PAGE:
It’s time to update two of our ongoing projects. First, to revisit the idea of Aaron Rodgers throwing less than 38.5 touchdowns. The point in parts one and two were to not think specifically about what might happen but think about the states of what could happen. We reasoned there were a lot more things that would influence Rodgers to throw fewer touchdowns rather than more.
Well, no one predicted this. Rodgers now has three games (with the snowy Seahawks showing) with zero touchdowns.
Another idea to update is ‘or the field?’ Are certain events more or less predictive than others? The Wharton Moneyball hosts note that the NCAA Men’s Basketball tournament odds are out.
“We need to do our calculation, how many teams do we have to go down until the odds get to about fifty percent? You probably have to go down six or seven teams, I think I’m still taking the field. I’ll give you Gonzaga, Michigan, Kentucky, Texas, UCLA, and Duke and I’ll take everyone else.” – Eric Bradlow, Wharton Moneyball, November 2021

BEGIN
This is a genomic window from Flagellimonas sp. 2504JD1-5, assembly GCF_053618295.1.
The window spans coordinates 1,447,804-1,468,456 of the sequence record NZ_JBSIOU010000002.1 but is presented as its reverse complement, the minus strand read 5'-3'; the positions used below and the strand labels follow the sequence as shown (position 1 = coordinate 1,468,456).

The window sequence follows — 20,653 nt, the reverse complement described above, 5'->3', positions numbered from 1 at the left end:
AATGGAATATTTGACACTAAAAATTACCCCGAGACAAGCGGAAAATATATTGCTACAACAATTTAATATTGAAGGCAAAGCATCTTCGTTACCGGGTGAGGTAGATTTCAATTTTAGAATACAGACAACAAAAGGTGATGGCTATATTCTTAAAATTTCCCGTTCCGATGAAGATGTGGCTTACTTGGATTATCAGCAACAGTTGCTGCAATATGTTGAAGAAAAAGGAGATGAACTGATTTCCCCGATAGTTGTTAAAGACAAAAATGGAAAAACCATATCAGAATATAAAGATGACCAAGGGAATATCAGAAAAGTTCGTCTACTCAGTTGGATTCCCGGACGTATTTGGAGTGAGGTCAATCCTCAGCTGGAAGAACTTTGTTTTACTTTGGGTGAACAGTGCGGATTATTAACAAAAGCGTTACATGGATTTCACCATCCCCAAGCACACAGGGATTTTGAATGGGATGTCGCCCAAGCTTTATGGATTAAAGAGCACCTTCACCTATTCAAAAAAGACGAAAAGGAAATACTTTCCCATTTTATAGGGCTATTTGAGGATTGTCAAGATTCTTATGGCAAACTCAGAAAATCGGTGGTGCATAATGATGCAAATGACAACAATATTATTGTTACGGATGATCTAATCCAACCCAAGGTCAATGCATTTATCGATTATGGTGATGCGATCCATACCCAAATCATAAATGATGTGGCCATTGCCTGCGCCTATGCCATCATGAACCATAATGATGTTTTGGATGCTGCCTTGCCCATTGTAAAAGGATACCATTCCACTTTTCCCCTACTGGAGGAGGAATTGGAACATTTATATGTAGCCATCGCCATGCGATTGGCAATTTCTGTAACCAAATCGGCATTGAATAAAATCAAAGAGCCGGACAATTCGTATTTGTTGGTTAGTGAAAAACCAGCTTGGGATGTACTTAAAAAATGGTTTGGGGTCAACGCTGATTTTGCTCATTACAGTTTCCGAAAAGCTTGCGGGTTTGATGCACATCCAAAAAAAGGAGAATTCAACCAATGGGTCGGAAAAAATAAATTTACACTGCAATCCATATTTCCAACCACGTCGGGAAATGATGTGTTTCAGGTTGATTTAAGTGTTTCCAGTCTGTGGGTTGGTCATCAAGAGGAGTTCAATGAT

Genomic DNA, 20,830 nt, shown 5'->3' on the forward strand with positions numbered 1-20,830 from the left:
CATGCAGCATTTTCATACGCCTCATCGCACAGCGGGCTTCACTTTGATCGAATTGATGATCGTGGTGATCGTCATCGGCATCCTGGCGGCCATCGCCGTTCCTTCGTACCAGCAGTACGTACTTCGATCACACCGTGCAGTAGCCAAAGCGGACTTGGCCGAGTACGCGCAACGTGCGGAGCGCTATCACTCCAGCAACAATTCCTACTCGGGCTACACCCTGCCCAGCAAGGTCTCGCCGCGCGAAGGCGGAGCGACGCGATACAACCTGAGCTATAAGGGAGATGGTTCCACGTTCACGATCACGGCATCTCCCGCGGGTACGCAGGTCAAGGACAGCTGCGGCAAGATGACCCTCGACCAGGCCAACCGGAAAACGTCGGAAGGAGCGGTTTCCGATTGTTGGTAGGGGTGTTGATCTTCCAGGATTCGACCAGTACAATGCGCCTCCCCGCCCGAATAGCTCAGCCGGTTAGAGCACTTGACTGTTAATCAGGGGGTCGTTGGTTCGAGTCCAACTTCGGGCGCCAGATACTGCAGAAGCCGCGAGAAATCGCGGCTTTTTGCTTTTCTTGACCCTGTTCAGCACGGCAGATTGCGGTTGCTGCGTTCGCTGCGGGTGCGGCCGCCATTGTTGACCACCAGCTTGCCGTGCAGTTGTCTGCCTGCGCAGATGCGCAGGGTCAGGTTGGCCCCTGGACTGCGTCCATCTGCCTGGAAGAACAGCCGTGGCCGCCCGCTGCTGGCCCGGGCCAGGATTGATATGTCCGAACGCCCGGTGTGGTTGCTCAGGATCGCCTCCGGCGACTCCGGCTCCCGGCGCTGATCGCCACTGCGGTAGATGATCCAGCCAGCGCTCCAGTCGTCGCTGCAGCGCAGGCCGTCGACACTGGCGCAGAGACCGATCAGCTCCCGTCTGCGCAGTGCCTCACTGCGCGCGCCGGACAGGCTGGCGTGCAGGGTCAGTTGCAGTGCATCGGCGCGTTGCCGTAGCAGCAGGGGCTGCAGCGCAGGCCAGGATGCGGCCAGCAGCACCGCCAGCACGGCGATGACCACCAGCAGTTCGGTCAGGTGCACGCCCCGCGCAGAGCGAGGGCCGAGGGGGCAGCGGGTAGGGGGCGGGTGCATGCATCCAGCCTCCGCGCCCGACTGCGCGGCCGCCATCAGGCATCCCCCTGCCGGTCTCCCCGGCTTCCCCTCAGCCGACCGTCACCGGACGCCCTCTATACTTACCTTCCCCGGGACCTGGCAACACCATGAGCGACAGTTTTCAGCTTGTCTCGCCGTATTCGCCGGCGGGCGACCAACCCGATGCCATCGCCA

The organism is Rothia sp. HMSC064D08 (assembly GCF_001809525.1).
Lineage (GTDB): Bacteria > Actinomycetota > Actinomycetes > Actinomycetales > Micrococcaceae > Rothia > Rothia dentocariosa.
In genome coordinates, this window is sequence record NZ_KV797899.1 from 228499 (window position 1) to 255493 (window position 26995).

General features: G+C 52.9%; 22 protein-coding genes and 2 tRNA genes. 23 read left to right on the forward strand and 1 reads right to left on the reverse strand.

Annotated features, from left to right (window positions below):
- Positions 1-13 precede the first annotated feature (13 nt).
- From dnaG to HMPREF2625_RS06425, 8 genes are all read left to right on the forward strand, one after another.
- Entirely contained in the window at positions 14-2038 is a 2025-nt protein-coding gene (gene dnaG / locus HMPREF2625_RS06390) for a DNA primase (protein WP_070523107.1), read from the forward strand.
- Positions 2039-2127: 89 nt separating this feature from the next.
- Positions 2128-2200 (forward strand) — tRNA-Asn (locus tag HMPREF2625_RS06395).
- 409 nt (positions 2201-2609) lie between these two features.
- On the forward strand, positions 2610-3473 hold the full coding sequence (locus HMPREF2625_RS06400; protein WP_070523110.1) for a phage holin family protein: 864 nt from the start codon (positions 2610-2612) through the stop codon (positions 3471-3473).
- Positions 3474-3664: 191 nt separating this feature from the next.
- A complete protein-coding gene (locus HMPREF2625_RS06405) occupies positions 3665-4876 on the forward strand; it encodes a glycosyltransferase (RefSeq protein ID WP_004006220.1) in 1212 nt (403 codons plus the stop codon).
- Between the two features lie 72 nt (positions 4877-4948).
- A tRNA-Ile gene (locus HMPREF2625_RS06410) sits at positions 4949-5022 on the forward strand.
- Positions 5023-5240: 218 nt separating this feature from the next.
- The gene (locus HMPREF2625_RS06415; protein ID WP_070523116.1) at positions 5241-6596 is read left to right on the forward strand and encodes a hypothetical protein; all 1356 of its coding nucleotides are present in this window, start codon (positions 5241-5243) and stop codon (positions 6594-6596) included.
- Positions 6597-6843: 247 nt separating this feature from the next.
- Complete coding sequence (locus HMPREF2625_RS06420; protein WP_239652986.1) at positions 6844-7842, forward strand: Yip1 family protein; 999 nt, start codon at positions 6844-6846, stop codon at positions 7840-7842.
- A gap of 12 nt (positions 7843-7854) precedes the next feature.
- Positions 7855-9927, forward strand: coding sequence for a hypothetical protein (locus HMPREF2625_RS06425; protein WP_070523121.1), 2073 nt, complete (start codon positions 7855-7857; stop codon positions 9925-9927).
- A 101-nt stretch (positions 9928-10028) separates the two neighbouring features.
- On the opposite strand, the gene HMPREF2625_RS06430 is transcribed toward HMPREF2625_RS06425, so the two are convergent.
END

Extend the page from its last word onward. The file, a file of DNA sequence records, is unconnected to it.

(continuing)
Well, here’s how the different sports stack up.
In the EPL and Men’s tennis the top three favorites have a larger cumulative expected odds than NCAA Football and the NBA which have larger cumulative odds than MLB, NFL, or NHL while NCAA basketball seems to be the most unpredictable. The larger the favorites, the thinking goes, the more predictable the skill and the less influential the luck.
Tom Brady continues to chug along contra to the Rodgers reasoning, needing to average 180 passing yards in his remaining games or even just 240 if he misses two. One explanation here is that positive early variance (four games over 375 yards passing) changes things a lot. Prior to this year, Brady only had 23 games with that many yards or more.